The Latest: Man hopes Monsanto verdict boosts other cases

FILE - This June 29, 2006, file photo shows a sign at the Monsanto Co. headquarters in St. Louis. A San Francisco jury on Friday, Aug. 10, 2018, ordered agribusiness giant Monsanto to pay $289 million to a former school groundskeeper dying of cancer, saying the company's popular Roundup weed killer contributed to his disease. (AP Photo/James A. Finley, File)
Plaintiff Dewayne Johnson, center at podium, surrounded by his attorneys, takes questions from the media after the Monsanto trial in San Francisco Friday, Aug. 10, 2018. A San Francisco jury ordered agribusiness giant Monsanto to pay $289 million to the former school groundskeeper dying of cancer, saying the company's popular Roundup weed killer contributed to his disease. The lawsuit brought by Johnson was the first to go to trial among hundreds filed in state and federal courts saying Roundup causes non-Hodgkin's lymphoma, which Monsanto denies. (AP Photo/Paul Elias)
In this July 9, 2018, file photo, Plaintiff Dewayne Johnson, right, reacts while attorney Brent Wisner, not seen, speaks about his condition during the Monsanto trial in San Francisco. Monsanto is being accused of hiding the dangers of its popular Roundup products. A San Francisco jury on Friday, Aug. 10, 2018, ordered agribusiness giant Monsanto to pay $289 million to a former school groundskeeper dying of cancer, saying the company's popular Roundup weed killer contributed to his disease. The lawsuit brought by Johnson was the first to go to trial among hundreds filed in state and federal courts saying Roundup causes non-Hodgkin's lymphoma, which Monsanto denies. (Josh Edelson/Pool Photo via AP, File)
FILE - In this June 28, 2011, file photo, bottles of Roundup herbicide, a product of Monsanto, are displayed on a store shelf in St. Louis. A San Francisco jury on Friday, Aug. 10, 2018, ordered agribusiness giant Monsanto to pay $289 million to a former school groundskeeper dying of cancer, saying the company's popular Roundup weed killer contributed to his disease. (AP Photo/Jeff Roberson, File)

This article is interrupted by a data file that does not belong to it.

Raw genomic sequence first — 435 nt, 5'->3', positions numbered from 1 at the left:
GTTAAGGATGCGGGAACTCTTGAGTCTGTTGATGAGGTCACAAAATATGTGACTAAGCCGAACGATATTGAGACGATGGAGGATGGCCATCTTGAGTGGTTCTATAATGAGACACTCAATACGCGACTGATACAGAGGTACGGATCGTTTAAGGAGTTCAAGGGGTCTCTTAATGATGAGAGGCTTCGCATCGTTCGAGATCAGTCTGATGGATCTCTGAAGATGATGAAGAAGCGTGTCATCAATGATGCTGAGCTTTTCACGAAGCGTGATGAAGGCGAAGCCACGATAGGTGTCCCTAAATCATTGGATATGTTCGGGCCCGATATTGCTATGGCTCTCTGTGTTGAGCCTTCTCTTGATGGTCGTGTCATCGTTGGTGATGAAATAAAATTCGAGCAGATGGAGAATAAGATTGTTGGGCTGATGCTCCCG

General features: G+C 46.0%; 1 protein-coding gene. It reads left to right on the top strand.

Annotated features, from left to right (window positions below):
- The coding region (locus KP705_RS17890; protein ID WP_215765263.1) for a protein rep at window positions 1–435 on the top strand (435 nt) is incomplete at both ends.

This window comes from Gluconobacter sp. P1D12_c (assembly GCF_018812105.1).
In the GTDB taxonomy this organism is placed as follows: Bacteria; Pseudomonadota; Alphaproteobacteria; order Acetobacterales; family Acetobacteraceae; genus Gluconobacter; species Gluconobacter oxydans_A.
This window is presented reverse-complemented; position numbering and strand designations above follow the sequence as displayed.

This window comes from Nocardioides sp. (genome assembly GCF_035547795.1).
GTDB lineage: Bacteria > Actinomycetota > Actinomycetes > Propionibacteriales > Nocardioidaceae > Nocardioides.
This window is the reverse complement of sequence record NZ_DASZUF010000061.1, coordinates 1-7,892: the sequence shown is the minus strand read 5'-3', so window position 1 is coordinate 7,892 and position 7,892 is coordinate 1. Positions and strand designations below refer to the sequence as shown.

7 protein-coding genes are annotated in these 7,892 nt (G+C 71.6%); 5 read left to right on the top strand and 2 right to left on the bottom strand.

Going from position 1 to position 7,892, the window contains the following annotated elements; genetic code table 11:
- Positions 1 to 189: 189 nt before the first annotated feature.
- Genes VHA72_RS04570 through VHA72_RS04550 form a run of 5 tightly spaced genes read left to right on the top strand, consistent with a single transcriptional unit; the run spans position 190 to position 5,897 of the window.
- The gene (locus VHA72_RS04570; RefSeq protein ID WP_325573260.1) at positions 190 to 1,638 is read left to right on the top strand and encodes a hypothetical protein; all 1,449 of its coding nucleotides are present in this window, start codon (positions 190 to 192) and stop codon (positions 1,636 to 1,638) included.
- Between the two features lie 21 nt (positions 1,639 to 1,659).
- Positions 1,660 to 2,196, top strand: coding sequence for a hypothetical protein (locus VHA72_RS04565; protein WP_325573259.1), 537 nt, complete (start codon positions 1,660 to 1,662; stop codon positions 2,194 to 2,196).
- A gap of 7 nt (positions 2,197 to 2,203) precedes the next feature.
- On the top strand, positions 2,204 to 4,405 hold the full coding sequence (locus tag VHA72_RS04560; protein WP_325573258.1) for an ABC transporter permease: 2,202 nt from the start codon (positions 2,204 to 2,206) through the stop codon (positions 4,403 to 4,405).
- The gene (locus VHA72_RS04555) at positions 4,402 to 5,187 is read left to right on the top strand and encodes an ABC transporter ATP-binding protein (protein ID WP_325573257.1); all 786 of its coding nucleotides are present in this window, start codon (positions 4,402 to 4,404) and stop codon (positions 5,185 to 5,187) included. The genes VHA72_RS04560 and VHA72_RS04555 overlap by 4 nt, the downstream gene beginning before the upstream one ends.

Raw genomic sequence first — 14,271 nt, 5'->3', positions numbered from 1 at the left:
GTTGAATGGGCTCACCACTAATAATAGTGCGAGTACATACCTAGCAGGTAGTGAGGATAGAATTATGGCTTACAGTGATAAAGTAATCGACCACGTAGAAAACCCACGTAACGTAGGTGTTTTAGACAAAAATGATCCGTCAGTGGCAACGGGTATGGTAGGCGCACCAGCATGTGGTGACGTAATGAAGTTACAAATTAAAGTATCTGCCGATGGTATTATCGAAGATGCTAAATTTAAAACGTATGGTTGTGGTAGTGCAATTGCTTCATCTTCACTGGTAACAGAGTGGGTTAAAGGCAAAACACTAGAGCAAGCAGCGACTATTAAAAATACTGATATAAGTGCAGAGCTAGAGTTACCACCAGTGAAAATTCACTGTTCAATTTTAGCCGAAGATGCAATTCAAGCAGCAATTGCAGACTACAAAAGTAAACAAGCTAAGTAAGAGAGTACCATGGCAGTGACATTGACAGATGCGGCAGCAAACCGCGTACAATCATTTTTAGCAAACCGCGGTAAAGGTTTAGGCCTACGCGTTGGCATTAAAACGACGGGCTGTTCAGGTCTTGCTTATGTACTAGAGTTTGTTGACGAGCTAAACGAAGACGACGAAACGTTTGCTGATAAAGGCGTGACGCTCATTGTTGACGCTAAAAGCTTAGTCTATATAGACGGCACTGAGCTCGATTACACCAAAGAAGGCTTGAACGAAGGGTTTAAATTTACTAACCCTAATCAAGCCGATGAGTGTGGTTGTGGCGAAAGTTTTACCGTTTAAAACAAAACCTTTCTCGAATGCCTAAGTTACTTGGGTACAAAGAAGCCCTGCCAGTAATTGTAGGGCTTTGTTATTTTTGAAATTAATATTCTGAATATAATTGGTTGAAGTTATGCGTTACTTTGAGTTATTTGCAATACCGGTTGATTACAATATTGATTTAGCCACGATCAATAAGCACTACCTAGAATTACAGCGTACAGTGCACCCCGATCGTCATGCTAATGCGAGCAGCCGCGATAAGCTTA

SAN FRANCISCO — The Latest on jury $289 million verdict against Monsanto in a lawsuit accusing its Roundup weed killer contributed to cancer (all times local):

6:30 p.m.

The former school groundskeeper who won a $289 million verdict in a lawsuit alleging Roundup weed killer contributed to his terminal cancer says he hopes the decision is the first of thousands against Monsanto.

Dewayne Johnson said Friday in San Francisco that the jury's verdict is far bigger than his lawsuit.

He said he hopes the case bolsters the thousands of lawsuits pending against the company and brings national attention to the issue.

Johnson spoke briefly in his lawyers' offices after the verdict was announced Friday. Johnson declined to take questions from reporters.

Monsanto says it'll appeal. Company spokesman Scott Partridge says Monsanto sympathizes with Johnson but hundreds of scientific studies and government agencies have concluded that Roundup doesn't cause cancer.

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4:45 p.m.

Monsanto Co. says it will appeal a $289 million verdict a San Francisco jury ordered it to pay a former groundskeeper who claimed the company's weed killer contributed to his terminal cancer.

Company spokesman Scott Partridge said Friday that Monsanto sympathizes with Dewayne Johnson and his family. But Partridge said hundreds of scientific studies and government agencies have concluded that its Roundup weed killer doesn't cause cancer.

The St. Louis-based company is facing about 2,000 similar lawsuits across the country. Dewayne Johnson's attorney, Robert F. Kennedy Jr., says the San Francisco verdict should bolster the chances of the other lawsuits.

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3:40 p.m.

A San Francisco jury has awarded $289 million to a former school groundskeeper who claimed Monsanto's popular Roundup weed killer contributed to his terminal cancer.

In its decision Friday, the state court jury found the agribusiness giant failed to adequately warn of the risks of using Roundup.

Dewayne Johnson's lawyers said he sprayed Roundup and a similar product, Ranger Pro, in large quantities as a pest control manager at a San Francisco Bay Area school district. He developed a rash and was 42 when he was diagnosed with non-Hodgkin's lymphoma in 2014.

Monsanto's lawyer, George Lombardi, said non-Hodgkin's lymphoma takes years to develop, so Johnson's cancer must have started before he worked for the district.

The company has denied ties between glyphosate, the active ingredient in Roundup, and cancer.

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